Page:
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Hampton National Historic Site

Hampton National Historic Site

535 Hampton Lane
Towson, MD 21286

Visitor Information

Hampton National Historic Site

Hampton is the story of people -- enslaved African Americans, indentured servants, industrial and agricultural workers, and owners. It is also the story of the economic and moral changes that made this kind of life obsolete. When it was finished in 1790, Hampton was the largest house in the United States. Set among beautifully landscaped grounds and gardens, it remains a showplace today.


Hampton is easy to get to because it's close to three interstate highways--routes 695, 70, and 95. From the Baltimore Beltway (I 695) eastbound or westbound: Take Exit 27B, Dulaney Valley Road northbound. Take the first right turn onto Hampton Lane. The park will be on your right, about one mile from the intersection.


Most people today know Hampton as a sedate Georgian mansion, elegantly furnished and settled amid gardens and shade trees. Built as a country seat just after the Revolutionary War by a prominent Maryland family, the house and its immediate surroundings are just a remnant of the Hampton estate of the early 1800s.

Take a moment to stand at an upstairs window and look out over the lawns, suburban houses, and woodlands. In its heyday Hampton covered this land and more; Ridgely property equaled half the area of present-day Baltimore, land that made its owners rich through iron production, agriculture, and investments. Hampton is the story of a family business, early American industry, and commerce, the cultural tastes of the times, the deprivations of war, and the economic and moral changes that finally made this kind of life obsolete.

Most importantly, Hampton is the story of its people. Scenes from Hampton's past include a colonial merchant shipper amassing thousands of acres of property along Maryland's Chesapeake shore; indentured servants casting molten iron into cannons and ammunition for the Revolutionary army; enslaved people loading barrels of grain, iron, and timber onto merchant ships bound for Europe that would return with fine wines and luxury goods.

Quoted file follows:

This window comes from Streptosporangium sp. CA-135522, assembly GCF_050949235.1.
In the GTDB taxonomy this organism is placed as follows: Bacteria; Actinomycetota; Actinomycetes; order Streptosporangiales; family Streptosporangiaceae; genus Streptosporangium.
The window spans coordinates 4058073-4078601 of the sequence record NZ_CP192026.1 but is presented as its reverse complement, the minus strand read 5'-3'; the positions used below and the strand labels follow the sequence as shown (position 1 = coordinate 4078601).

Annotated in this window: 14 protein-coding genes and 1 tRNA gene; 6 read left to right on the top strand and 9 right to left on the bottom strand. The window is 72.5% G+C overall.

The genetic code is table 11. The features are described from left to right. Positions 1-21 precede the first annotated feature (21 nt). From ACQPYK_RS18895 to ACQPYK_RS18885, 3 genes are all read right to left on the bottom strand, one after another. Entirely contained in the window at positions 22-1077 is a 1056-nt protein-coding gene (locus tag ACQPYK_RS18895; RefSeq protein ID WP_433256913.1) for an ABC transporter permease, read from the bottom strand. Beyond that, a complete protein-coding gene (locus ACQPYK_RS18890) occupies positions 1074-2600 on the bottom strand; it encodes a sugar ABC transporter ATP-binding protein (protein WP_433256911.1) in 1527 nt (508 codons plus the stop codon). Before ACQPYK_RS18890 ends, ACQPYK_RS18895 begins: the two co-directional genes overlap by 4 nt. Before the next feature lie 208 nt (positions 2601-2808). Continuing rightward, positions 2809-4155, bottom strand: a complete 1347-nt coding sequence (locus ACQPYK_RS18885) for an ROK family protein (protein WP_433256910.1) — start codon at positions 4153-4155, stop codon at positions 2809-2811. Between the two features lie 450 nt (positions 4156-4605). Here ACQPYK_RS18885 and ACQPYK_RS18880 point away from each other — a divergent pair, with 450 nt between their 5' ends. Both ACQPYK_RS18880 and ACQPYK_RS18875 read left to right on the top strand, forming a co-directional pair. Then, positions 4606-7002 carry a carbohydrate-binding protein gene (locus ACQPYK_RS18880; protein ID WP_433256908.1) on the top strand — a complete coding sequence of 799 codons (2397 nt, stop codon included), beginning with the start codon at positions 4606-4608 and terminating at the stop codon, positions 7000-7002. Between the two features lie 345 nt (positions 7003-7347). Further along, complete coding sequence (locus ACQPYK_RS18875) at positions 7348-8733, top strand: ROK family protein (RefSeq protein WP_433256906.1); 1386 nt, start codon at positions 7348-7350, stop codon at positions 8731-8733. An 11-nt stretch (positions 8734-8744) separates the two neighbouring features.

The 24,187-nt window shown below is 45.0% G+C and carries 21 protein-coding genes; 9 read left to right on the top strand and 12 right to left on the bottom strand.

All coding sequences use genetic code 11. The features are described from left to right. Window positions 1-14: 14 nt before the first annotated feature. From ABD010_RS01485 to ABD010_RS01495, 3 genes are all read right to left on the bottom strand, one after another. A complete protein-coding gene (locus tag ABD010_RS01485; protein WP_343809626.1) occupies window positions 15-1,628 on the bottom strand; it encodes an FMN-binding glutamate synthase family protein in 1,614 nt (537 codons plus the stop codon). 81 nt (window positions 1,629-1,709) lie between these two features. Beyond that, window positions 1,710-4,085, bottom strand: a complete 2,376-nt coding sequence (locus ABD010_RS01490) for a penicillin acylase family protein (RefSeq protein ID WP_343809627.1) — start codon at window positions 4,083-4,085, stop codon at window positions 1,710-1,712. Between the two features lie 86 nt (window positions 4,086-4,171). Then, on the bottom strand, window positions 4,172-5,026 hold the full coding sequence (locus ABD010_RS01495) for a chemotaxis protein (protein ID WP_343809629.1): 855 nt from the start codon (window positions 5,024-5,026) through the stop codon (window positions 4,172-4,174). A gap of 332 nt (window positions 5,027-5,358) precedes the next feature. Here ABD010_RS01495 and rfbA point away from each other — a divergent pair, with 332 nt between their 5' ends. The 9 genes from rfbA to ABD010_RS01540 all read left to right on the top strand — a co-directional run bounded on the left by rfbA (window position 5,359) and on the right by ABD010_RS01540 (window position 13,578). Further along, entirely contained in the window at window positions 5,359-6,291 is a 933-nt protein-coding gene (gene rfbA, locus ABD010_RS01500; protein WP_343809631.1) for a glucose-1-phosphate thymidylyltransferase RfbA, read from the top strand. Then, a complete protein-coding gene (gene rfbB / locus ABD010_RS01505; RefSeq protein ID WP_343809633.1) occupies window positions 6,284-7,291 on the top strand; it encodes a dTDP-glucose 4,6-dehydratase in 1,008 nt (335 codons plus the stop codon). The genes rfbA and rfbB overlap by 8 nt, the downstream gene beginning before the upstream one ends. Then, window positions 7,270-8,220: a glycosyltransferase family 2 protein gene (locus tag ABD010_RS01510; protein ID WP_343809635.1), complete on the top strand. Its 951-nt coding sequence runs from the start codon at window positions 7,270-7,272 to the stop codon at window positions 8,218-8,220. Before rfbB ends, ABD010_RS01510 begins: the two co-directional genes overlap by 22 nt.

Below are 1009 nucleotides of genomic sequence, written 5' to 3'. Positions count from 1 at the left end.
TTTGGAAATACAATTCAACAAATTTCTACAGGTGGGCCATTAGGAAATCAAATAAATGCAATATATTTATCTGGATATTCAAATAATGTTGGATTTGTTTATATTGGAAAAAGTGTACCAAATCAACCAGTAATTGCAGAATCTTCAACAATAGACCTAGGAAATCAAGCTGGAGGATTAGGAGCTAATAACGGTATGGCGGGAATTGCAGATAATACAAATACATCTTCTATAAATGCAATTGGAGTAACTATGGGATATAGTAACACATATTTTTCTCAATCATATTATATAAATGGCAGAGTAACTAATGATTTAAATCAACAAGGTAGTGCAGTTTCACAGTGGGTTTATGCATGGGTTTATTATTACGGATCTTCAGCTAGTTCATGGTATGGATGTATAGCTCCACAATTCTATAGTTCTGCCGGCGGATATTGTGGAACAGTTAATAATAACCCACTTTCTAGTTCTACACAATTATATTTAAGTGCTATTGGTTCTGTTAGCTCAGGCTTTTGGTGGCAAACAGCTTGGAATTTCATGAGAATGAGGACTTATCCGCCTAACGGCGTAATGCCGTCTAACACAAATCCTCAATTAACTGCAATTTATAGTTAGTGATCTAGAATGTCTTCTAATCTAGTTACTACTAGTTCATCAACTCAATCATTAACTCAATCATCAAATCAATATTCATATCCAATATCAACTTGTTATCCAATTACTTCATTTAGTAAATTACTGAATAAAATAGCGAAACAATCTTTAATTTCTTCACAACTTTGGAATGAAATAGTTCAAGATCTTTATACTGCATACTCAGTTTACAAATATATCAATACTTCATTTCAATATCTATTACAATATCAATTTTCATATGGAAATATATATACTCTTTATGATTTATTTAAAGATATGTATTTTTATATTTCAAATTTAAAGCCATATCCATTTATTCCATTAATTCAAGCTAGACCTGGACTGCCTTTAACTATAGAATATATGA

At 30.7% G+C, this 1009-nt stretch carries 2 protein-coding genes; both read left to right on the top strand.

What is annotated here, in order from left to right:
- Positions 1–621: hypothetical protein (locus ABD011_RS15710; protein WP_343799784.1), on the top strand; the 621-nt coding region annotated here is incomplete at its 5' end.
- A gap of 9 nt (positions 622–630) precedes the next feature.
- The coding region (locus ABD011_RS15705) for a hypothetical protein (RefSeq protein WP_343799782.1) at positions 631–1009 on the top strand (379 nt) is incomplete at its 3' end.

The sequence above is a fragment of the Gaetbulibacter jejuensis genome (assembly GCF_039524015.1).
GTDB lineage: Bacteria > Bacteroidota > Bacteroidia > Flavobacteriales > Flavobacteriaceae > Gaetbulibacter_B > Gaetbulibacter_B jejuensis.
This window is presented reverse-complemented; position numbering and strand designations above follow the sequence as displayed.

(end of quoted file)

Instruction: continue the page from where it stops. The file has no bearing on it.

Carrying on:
Later scenes show a powerful businessman and politician well-known as "a very gentell man�said to keep the best table in America",; a teenaged girl making a list of Christmas gifts to her father's slaves, carefully noting full names, births, and deaths; 20th century descendants hoping to keep the estate in the family by selling off parcels of land, opening a dairy supplying milk to local schools, and pressing apples into cider.

Today, as you explore Hampton, keep these people in mind. A wealth of artifacts and scenery recreates a world where, for the better part of three centuries, a community of hundreds of individuals played out the comedies and dramas of their own lives against the backdrop of America's development as a nation.


Hampton has a variety of natural resources including three state champion trees:

  • Austrian Pine, Pinus Nigra
  • Pecan, Carya illinoinensis
  • Weeping Japanese Scholar Tree, Sophora japonica 'Pendula'


In 2001 volunteers placed Bluebird boxes in the park. We're delighted to see their work pay off handsome dividends. In 2004, thirty-seven Eastern Bluebirds fledged successfully, as well as nine tree swallows and six Chickadees. The park now hosts sixteen Bluebird boxes in which the birds continue to fledge.

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